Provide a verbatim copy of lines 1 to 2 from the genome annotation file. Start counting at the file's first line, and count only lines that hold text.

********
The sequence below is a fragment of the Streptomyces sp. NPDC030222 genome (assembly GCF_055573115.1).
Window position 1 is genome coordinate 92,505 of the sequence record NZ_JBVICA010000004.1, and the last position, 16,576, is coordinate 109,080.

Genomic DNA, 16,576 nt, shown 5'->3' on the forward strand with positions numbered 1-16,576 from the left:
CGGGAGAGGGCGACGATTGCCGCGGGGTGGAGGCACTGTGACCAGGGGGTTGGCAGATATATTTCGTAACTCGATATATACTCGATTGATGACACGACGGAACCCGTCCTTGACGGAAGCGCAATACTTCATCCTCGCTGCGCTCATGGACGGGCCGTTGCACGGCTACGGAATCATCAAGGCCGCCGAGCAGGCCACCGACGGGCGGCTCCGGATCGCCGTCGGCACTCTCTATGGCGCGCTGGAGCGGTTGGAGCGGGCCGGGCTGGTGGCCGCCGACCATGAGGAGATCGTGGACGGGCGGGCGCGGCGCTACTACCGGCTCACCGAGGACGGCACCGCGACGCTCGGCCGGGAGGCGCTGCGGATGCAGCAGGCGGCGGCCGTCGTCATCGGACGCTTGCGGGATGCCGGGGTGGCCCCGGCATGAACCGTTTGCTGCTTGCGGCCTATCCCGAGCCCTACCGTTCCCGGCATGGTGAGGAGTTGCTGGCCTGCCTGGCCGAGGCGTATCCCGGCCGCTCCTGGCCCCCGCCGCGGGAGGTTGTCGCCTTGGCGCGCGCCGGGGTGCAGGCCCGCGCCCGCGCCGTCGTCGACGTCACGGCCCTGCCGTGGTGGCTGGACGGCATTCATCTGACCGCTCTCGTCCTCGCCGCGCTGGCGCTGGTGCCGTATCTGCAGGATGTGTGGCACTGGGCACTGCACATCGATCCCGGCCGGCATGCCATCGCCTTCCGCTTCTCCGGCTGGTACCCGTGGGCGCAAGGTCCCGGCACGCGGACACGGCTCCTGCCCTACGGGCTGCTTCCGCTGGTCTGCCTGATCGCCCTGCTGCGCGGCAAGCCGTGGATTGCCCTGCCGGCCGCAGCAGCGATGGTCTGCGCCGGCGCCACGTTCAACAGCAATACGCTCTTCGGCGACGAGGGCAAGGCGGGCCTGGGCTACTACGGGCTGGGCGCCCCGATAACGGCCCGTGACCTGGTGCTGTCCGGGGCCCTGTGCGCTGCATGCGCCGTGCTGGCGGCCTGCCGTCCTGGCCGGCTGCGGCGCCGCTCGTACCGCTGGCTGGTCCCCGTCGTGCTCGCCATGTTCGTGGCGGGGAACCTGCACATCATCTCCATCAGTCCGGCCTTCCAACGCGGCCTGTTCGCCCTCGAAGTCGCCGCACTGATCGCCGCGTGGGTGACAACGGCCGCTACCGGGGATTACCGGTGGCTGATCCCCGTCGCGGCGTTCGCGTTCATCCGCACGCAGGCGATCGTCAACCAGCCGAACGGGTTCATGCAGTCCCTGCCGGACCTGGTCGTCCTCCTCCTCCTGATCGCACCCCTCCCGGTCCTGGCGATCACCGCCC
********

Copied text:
The sequence below is a fragment of the Streptomyces sp. NPDC030222 genome (assembly GCF_055573115.1).
Window position 1 is genome coordinate 92,505 of the sequence record NZ_JBVICA010000004.1, and the last position, 16,576, is coordinate 109,080.